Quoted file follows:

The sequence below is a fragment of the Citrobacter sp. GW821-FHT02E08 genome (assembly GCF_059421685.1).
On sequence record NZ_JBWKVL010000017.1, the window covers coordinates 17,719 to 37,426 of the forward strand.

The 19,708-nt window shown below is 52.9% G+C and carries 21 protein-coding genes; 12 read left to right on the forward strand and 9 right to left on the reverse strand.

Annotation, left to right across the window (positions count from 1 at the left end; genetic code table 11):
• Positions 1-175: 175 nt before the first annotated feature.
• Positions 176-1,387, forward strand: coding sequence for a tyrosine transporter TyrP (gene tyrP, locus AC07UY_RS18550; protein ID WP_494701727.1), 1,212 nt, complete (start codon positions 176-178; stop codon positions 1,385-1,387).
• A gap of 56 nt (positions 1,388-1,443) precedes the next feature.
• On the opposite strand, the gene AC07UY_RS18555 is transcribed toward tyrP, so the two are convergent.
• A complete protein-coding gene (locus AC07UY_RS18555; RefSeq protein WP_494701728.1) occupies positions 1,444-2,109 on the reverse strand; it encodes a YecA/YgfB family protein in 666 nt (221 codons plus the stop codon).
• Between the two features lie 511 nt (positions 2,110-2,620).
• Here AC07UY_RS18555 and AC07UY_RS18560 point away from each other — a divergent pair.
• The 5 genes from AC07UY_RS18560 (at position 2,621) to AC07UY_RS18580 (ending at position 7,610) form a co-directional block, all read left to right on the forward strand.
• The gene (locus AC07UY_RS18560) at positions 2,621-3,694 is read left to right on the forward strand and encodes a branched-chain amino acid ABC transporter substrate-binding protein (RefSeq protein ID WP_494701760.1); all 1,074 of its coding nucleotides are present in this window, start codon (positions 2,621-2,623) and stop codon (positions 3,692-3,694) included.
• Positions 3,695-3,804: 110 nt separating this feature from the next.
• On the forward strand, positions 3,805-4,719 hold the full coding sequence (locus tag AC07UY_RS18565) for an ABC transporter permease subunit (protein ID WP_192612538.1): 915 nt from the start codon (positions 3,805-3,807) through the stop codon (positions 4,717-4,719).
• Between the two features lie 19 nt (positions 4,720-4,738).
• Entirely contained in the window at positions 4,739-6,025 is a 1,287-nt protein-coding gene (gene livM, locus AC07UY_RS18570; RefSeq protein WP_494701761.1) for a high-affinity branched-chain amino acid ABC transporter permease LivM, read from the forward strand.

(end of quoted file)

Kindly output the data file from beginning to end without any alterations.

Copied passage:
The sequence below is a fragment of the Citrobacter sp. GW821-FHT02E08 genome (assembly GCF_059421685.1).
On sequence record NZ_JBWKVL010000017.1, the window covers coordinates 17,719 to 37,426 of the forward strand.

The 19,708-nt window shown below is 52.9% G+C and carries 21 protein-coding genes; 12 read left to right on the forward strand and 9 right to left on the reverse strand.

Annotation, left to right across the window (positions count from 1 at the left end; genetic code table 11):
• Positions 1-175: 175 nt before the first annotated feature.
• Positions 176-1,387, forward strand: coding sequence for a tyrosine transporter TyrP (gene tyrP, locus AC07UY_RS18550; protein ID WP_494701727.1), 1,212 nt, complete (start codon positions 176-178; stop codon positions 1,385-1,387).
• A gap of 56 nt (positions 1,388-1,443) precedes the next feature.
• On the opposite strand, the gene AC07UY_RS18555 is transcribed toward tyrP, so the two are convergent.
• A complete protein-coding gene (locus AC07UY_RS18555; RefSeq protein WP_494701728.1) occupies positions 1,444-2,109 on the reverse strand; it encodes a YecA/YgfB family protein in 666 nt (221 codons plus the stop codon).
• Between the two features lie 511 nt (positions 2,110-2,620).
• Here AC07UY_RS18555 and AC07UY_RS18560 point away from each other — a divergent pair.
• The 5 genes from AC07UY_RS18560 (at position 2,621) to AC07UY_RS18580 (ending at position 7,610) form a co-directional block, all read left to right on the forward strand.
• The gene (locus AC07UY_RS18560) at positions 2,621-3,694 is read left to right on the forward strand and encodes a branched-chain amino acid ABC transporter substrate-binding protein (RefSeq protein ID WP_494701760.1); all 1,074 of its coding nucleotides are present in this window, start codon (positions 2,621-2,623) and stop codon (positions 3,692-3,694) included.
• Positions 3,695-3,804: 110 nt separating this feature from the next.
• On the forward strand, positions 3,805-4,719 hold the full coding sequence (locus tag AC07UY_RS18565) for an ABC transporter permease subunit (protein ID WP_192612538.1): 915 nt from the start codon (positions 3,805-3,807) through the stop codon (positions 4,717-4,719).
• Between the two features lie 19 nt (positions 4,720-4,738).
• Entirely contained in the window at positions 4,739-6,025 is a 1,287-nt protein-coding gene (gene livM, locus AC07UY_RS18570; RefSeq protein WP_494701761.1) for a high-affinity branched-chain amino acid ABC transporter permease LivM, read from the forward strand.